Support against holiday display heartening and humbling

This past Tuesday evening three members of the South Brunswick Town Council, acting with courage and dignity, voted down a proposed resolution which would have opened the door to religious holiday displays on government property. Town Council members Carol Barrett, Frank Gambatese and Edward Van Hessen recognized that the multicultural community that they represent is best served by a high wall of separation between church and state. By taking to heart the powerful words of the Supreme Court Justice Hugo Black that the first amendment rests "on the belief that a union of government and religion tends to destroy government and degrade religion," they acted to protect the religious freedom of our community. Most importantly, they remembered "we, the people," by placing the best interest of "we, the people" in our diverse community. In limiting the role of government, they insured the freedom of religion, an individual freedom which benefits all the people.

The Jewish concept of "Hakarat Hatov," of "appreciating those who act to benefit others," demands that we express our gratitude to all those whose voices were raised in the protection of a cherished ideal. In addition to the three members of the Town Council mentioned above, I must acknowledge the Rev. Francis H. Hubbard of St. Barnabas Episcopal Church and convener of the South Brunswick Area Clergy Association. The Rev. Hubbard has remained unwavering in his position that government not intrude itself into the realm of religion, that equating the sacred symbols of Christianity and other religious traditions with Frosty the Snowman and reindeer is both "insulting and demeaning."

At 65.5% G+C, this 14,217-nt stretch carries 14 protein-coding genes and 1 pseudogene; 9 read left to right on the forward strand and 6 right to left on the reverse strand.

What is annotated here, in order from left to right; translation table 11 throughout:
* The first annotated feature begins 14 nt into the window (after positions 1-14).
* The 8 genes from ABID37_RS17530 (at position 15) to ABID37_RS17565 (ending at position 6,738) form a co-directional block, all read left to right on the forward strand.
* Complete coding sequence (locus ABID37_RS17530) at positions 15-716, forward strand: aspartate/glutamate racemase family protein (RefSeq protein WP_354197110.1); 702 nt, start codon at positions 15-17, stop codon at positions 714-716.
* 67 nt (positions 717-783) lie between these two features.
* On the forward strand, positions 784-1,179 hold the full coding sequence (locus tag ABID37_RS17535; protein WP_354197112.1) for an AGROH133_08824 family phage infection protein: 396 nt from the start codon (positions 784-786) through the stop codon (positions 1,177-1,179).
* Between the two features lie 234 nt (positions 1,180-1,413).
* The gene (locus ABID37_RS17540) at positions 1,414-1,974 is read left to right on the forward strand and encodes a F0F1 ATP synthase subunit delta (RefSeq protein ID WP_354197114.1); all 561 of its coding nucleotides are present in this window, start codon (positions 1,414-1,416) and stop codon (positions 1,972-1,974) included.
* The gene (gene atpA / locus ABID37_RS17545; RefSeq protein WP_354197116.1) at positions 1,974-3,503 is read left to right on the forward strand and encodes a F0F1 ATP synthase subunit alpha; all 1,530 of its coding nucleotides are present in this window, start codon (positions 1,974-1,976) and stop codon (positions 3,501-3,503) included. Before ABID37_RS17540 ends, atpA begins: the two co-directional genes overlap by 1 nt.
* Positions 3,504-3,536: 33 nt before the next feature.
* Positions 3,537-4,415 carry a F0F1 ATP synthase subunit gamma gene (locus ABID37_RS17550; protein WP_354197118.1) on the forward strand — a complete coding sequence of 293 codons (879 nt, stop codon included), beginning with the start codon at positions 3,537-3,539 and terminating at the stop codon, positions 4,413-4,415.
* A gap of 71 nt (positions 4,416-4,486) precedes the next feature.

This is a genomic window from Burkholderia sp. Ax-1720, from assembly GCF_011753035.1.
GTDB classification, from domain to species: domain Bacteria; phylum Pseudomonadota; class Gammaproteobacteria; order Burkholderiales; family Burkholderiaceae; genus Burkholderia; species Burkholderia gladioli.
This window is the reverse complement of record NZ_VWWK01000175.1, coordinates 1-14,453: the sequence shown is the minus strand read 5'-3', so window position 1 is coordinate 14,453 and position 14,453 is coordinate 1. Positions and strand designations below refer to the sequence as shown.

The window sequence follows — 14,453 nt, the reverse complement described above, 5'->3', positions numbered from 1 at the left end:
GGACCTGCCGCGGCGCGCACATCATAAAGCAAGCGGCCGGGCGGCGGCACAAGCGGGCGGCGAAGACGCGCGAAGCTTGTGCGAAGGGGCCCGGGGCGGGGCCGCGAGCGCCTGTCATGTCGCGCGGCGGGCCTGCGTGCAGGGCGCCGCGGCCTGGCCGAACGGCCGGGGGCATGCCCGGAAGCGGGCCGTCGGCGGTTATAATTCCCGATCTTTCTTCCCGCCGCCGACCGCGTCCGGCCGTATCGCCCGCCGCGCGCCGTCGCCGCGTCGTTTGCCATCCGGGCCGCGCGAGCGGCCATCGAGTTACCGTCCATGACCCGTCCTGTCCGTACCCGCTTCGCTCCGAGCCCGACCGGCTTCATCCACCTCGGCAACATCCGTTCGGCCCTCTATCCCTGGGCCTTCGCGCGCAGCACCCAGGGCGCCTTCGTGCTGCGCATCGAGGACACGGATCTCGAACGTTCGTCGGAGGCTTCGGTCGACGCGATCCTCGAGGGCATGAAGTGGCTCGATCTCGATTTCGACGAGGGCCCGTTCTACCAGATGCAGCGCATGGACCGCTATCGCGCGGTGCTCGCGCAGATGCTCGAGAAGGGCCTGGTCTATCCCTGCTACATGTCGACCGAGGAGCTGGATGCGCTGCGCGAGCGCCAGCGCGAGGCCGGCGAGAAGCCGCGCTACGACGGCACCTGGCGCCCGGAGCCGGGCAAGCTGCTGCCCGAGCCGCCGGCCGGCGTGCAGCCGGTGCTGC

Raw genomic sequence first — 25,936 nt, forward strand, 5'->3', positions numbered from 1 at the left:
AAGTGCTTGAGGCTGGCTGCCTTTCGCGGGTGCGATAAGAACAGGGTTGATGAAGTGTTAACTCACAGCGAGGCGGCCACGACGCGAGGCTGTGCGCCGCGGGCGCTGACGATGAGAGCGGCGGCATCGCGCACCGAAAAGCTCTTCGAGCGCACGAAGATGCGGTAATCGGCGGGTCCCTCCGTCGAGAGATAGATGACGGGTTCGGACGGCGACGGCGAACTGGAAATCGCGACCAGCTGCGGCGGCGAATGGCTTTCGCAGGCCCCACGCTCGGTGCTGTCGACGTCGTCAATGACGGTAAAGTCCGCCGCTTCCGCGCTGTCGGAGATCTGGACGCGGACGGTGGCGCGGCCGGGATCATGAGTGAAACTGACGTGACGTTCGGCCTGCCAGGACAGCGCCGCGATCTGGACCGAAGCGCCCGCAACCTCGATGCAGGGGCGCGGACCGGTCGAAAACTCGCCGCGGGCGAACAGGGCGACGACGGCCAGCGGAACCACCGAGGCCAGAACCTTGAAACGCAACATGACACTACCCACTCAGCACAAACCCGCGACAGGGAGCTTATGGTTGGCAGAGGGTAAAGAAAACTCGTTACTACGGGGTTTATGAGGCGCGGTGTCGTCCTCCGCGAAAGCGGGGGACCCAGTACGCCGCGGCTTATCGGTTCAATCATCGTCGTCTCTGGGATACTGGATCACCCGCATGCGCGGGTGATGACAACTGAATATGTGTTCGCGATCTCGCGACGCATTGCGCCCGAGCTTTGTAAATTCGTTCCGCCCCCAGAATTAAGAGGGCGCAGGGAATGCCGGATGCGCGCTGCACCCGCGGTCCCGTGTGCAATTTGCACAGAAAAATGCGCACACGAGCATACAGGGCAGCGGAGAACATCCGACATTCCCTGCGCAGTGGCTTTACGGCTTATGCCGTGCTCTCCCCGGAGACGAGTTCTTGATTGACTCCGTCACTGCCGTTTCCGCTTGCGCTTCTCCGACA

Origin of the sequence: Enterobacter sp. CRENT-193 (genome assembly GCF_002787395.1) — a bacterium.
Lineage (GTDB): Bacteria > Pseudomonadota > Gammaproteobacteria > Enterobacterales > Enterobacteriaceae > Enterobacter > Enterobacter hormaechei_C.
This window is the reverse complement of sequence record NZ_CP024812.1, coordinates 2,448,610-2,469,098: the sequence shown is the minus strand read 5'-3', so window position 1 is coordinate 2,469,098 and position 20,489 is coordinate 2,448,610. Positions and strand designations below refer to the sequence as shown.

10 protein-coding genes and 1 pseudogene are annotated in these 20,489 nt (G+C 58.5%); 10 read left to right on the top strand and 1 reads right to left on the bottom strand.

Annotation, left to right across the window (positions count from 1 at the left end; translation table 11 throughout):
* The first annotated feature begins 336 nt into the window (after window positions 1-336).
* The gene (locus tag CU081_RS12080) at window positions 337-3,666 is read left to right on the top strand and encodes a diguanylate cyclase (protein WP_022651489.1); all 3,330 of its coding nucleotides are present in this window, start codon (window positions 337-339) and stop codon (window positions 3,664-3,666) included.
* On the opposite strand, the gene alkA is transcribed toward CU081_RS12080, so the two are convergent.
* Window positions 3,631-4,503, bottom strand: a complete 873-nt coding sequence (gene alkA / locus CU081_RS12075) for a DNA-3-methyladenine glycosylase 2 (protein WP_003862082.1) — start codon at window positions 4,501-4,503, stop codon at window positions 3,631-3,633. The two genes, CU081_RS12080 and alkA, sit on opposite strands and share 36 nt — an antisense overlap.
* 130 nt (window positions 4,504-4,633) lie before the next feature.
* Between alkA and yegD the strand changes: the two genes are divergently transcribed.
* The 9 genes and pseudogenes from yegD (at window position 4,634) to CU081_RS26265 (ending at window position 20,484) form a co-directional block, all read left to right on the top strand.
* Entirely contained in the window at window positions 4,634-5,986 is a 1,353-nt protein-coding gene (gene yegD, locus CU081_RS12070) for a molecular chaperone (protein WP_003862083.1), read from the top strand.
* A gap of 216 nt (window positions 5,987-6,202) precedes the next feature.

I appreciate the eloquence with which Gwen Southgate warned the council that "any display will create another crack in the separation of church and state." She also shared her memories of how the assertion of religious beliefs can isolate individuals within a community. One could not listen to her words without conjuring up the image of wave after wave of people, from the pilgrims to the present day, coming to these shores searching for religious freedom.

Support from all corners of the community, both clergy and laity, was both heartening and humbling. I have seen our multifaceted community join together in our interfaith celebration of Thanksgiving, in the communal commemoration of Martin Luther King Jr. and I saw it again in the assertion that actions that disenfranchise anyone injure us all.

Shai Goldstein, director of the New Jersey region of the Anti-Defamation League, reached out to us with moral encouragement and technical support. His visit to our congregation before Tuesday’s meeting and the presence of Phil Rosenbach, chair of the Anti-Defamation League’s regional Civil Rights Committee, at the Tuesday meeting helped us realize that the lofty ideals we have as a nation are ultimately expressed in how local communities treat their citizens.

May we always live in a community that serves as a model of respect and tolerance for the religious beliefs of its residents — a community where the heartfelt expressions of belief shine forth from homes and houses of worship and from the hearts and souls of "we, the people."

Rabbi David M. Eligberg

Congregation B’nai Tikvah

North Brunswick